JOHNS CREEK, Ga. — As many Georgians prepare to say goodbye to the first month of 2023, there are several communities working to ring in the Year of the Rabbit.
This year's 15-day celebration technically begins on Jan. 22 but the City of Johns Creek is hosting its Lunar New Year festival on Saturday.
People can enjoy the delicacies of East Asian culture, listen to traditional and reinspired music and of course take in the culture that has brought the Spring Festival to this side of the world.
"Lunar New Year is a lot of people, not only China," Cindy Fang, a musician with Magic Eastern Ensemble said. Fang will be performing Saturday with the group at Newtown Park as part of the festival.
Though often thought of as a Chinese holiday, Vietnam, South Korea, Singapore, Malaysia, Thailand and other communities also commemorate the beginning of a new year on the lunisolar Chinese calendar. To note, in Vietnam the celebrations will usher in the Year of the Cat, but other traditions overlap.
"We can throw this event and bring everybody together," Fang said about uniting the diverse ethnicities that exist within the Asian American Pacific Islander community.
PHOTOS | Magic Eastern Ensemble
According to 2020 U.S. Census Bureau data, people who identify with Georgia's AAPI community now make up more than 4% of the state population, which amounts to around 430,000 people.
Though not all AAPI ethnicities observe the Lunar New Year, they are happy to uplift and support the celebrations of those in Georgia who hold the tradition close.
According to Georgia's Laotian American Society, the holiday is an intersecting point for its community and other ethnicities that exist under the AAPI umbrella.
"We as a whole, we do not celebrate Lunar New Year. However, that is not necessarily true for a lot of us that are Laotian American as a lot of us are mixed with Chinese ancestry and Vietnamese ancestry," Kimberly Lattanaxay, the cultural and education director for the society said.
To celebrate this intersection, the group works to attend and perform at events to acknowledge members of its community that may have been raised within a melting pot of cultures.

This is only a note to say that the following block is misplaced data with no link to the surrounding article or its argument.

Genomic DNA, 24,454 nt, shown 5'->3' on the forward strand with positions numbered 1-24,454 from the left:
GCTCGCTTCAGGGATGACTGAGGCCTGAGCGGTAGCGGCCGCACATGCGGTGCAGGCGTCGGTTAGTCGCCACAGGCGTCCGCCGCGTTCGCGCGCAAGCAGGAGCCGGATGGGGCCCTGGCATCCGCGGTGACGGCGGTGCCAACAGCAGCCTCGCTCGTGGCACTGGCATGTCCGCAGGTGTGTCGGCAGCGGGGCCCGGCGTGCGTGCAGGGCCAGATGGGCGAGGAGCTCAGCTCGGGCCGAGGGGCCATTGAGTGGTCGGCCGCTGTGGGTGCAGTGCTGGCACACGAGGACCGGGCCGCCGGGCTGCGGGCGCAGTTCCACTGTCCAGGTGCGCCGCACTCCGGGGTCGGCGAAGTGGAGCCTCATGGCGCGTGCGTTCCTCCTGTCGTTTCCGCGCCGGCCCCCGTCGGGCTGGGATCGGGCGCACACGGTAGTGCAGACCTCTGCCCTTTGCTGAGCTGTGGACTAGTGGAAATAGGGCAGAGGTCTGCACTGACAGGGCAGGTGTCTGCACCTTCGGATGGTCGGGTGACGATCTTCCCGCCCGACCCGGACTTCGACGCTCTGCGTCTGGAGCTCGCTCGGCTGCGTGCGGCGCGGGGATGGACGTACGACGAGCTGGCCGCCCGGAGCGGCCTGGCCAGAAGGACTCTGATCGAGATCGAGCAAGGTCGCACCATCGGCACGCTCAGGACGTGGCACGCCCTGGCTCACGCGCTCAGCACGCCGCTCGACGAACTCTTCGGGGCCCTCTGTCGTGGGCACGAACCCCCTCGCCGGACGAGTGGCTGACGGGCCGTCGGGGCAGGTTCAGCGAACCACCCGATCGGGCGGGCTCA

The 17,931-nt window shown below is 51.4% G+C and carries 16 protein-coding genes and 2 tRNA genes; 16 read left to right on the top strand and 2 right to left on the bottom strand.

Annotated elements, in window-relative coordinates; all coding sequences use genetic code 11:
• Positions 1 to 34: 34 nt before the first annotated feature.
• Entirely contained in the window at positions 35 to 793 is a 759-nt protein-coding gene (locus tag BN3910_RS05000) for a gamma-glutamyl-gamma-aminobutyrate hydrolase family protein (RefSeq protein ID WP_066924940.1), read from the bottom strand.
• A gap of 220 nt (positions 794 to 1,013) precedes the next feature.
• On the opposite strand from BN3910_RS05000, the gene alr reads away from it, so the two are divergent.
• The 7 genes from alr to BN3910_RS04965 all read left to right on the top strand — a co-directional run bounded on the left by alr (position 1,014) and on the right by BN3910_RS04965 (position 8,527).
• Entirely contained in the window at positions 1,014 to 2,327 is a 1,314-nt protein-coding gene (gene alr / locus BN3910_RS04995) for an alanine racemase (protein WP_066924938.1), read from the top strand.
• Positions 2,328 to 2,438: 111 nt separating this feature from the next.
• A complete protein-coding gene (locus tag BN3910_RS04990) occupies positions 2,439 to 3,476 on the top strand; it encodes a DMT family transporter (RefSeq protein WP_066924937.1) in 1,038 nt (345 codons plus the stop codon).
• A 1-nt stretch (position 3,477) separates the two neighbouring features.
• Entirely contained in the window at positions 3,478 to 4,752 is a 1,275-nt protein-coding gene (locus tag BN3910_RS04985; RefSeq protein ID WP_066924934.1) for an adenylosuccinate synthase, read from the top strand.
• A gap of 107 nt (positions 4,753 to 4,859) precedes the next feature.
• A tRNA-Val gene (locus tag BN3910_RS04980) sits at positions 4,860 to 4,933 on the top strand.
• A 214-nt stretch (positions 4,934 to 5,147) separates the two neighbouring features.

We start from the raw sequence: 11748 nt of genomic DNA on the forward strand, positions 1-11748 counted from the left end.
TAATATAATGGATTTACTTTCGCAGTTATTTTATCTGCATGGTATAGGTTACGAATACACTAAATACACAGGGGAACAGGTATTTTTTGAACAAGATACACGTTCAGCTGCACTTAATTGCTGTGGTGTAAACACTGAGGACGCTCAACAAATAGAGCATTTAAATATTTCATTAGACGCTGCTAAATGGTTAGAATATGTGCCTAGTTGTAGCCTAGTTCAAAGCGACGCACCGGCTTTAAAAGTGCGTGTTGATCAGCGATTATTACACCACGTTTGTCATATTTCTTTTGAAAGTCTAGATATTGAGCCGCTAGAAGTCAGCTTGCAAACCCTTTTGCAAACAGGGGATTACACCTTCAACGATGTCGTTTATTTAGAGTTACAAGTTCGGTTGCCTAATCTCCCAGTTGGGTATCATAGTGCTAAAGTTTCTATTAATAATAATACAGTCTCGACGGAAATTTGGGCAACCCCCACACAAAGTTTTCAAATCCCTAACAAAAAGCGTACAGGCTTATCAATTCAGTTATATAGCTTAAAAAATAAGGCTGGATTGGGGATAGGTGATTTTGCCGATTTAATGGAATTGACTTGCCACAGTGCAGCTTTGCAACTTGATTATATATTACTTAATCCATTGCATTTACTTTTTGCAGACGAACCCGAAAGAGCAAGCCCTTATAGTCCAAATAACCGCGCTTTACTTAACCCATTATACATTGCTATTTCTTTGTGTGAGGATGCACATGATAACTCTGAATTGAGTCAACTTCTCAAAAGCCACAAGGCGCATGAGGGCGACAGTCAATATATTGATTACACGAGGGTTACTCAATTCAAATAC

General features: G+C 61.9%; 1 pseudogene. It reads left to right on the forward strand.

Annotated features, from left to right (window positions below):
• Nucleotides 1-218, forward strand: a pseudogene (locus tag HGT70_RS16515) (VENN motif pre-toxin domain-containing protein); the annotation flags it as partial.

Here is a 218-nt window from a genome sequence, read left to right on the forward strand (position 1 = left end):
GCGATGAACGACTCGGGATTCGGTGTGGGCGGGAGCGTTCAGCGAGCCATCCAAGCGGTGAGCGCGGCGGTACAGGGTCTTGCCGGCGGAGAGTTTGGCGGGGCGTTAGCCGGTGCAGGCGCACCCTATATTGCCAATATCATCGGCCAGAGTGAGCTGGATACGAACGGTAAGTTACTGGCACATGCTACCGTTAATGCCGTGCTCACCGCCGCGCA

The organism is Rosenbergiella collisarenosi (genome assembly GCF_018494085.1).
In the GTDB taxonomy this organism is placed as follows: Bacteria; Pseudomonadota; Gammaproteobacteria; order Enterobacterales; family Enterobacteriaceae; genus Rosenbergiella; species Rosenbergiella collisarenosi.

Though Laotians celebrate their new year in April, people can expect to see Lattanaxay and members of the society at the Johns Creek festival. The Laotian American Society has been preparing to perform with its dance team known as Souliyah Natasinh.
"We have been practicing this specific song which is the Blessing Dance. It's a very traditional Laotian song that's normally performed at New Year's or at the beginning of a ceremony or a celebration," Lattanaxay said.
Festival goers will be able to see performers as young as eight take the stage and pride in their culture for one of their first performances of the year. Justin Settah Rodriguez, the public relations director of the Laotian American Society said the performance is just one way how the organization serves its mission to educate the next generation of Georgia's growing AAPI presence.
"I think that our mission is just to also educate our youth and to also be proud of our own heritage," he said, "but also to embrace representing ourselves among other ethnicities and to create a cultural camaraderie within the entirety of the AAPI community."
Johns Creek Lunar New Year Festival:
Saturday, Jan. 21 | 1 p.m. to 4 p.m.
Mark Burkhalter Amphitheater inside Newtown Park
3150 Old Alabama Rd, Johns Creek, GA 30022
*Service dogs are welcomed; pets are not allowed